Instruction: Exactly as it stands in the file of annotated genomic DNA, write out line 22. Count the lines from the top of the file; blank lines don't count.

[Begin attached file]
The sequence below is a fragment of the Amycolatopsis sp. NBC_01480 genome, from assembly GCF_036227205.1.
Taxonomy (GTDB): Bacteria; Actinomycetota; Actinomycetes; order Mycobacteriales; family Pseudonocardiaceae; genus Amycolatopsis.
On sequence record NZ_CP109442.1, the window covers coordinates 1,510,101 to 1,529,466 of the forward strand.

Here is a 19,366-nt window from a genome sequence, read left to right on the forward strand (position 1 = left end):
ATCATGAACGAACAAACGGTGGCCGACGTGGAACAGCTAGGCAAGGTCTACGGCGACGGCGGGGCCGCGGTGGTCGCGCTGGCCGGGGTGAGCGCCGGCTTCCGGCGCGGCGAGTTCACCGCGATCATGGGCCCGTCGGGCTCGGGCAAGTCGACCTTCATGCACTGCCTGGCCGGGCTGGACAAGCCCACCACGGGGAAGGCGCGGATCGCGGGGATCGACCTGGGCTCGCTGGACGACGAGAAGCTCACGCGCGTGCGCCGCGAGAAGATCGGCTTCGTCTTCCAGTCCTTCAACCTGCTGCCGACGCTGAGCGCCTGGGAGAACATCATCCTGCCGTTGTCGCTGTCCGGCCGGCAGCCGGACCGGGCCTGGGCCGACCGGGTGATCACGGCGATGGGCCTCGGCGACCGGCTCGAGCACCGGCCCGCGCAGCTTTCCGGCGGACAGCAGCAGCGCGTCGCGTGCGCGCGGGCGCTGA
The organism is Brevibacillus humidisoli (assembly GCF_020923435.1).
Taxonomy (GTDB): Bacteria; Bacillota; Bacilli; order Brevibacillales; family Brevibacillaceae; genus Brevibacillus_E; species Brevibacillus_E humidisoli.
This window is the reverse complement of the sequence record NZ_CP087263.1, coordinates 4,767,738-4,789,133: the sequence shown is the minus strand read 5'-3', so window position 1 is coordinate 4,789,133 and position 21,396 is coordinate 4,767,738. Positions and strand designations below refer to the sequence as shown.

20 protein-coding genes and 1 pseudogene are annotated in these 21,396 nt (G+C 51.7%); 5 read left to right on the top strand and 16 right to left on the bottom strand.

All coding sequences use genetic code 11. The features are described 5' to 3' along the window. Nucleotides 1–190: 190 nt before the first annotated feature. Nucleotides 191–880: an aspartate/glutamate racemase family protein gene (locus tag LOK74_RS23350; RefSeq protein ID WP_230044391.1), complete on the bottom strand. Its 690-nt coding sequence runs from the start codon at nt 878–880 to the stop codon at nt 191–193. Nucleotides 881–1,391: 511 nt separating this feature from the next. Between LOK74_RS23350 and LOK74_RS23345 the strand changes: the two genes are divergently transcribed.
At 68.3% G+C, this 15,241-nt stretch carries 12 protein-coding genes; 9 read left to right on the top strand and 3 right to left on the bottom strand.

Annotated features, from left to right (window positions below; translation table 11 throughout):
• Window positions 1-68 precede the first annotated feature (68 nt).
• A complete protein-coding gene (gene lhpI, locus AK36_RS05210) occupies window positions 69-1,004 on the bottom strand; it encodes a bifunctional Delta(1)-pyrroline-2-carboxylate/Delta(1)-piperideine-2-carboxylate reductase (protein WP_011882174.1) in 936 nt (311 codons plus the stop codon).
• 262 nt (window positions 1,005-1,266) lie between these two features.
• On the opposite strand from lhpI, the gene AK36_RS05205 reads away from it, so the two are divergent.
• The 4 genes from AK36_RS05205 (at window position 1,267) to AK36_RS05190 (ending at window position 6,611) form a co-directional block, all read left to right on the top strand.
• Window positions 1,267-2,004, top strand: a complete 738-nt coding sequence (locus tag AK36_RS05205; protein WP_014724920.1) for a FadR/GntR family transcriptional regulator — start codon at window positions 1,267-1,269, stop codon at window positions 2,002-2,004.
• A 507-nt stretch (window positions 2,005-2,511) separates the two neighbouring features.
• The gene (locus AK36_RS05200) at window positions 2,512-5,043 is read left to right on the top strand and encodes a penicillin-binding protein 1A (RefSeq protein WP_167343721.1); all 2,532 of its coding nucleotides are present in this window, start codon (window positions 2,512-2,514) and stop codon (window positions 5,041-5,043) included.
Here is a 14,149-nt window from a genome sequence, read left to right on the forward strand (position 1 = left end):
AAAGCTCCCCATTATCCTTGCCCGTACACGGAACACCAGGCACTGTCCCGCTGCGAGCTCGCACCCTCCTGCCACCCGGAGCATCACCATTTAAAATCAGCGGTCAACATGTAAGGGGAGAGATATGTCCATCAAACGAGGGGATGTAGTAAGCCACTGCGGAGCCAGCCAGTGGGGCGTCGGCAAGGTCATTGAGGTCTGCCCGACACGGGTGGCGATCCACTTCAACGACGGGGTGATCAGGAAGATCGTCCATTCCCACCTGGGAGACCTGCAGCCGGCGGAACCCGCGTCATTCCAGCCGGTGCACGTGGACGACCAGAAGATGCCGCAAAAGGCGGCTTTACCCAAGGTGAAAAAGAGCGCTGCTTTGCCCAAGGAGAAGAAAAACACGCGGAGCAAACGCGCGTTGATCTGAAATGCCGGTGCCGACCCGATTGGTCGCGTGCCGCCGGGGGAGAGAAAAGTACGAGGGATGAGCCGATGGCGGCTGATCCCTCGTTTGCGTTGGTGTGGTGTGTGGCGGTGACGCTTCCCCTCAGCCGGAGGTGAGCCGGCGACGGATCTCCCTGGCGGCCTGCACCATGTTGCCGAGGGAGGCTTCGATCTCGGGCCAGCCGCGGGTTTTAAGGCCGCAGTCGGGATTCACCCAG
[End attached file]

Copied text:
AAAGCTCCCCATTATCCTTGCCCGTACACGGAACACCAGGCACTGTCCCGCTGCGAGCTCGCACCCTCCTGCCACCCGGAGCATCACCATTTAAAATCAGCGGTCAACATGTAAGGGGAGAGATATGTCCATCAAACGAGGGGATGTAGTAAGCCACTGCGGAGCCAGCCAGTGGGGCGTCGGCAAGGTCATTGAGGTCTGCCCGACACGGGTGGCGATCCACTTCAACGACGGGGTGATCAGGAAGATCGTCCATTCCCACCTGGGAGACCTGCAGCCGGCGGAACCCGCGTCATTCCAGCCGGTGCACGTGGACGACCAGAAGATGCCGCAAAAGGCGGCTTTACCCAAGGTGAAAAAGAGCGCTGCTTTGCCCAAGGAGAAGAAAAACACGCGGAGCAAACGCGCGTTGATCTGAAATGCCGGTGCCGACCCGATTGGTCGCGTGCCGCCGGGGGAGAGAAAAGTACGAGGGATGAGCCGATGGCGGCTGATCCCTCGTTTGCGTTGGTGTGGTGTGTGGCGGTGACGCTTCCCCTCAGCCGGAGGTGAGCCGGCGACGGATCTCCCTGGCGGCCTGCACCATGTTGCCGAGGGAGGCTTCGATCTCGGGCCAGCCGCGGGTTTTAAGGCCGCAGTCGGGATTCACCCAG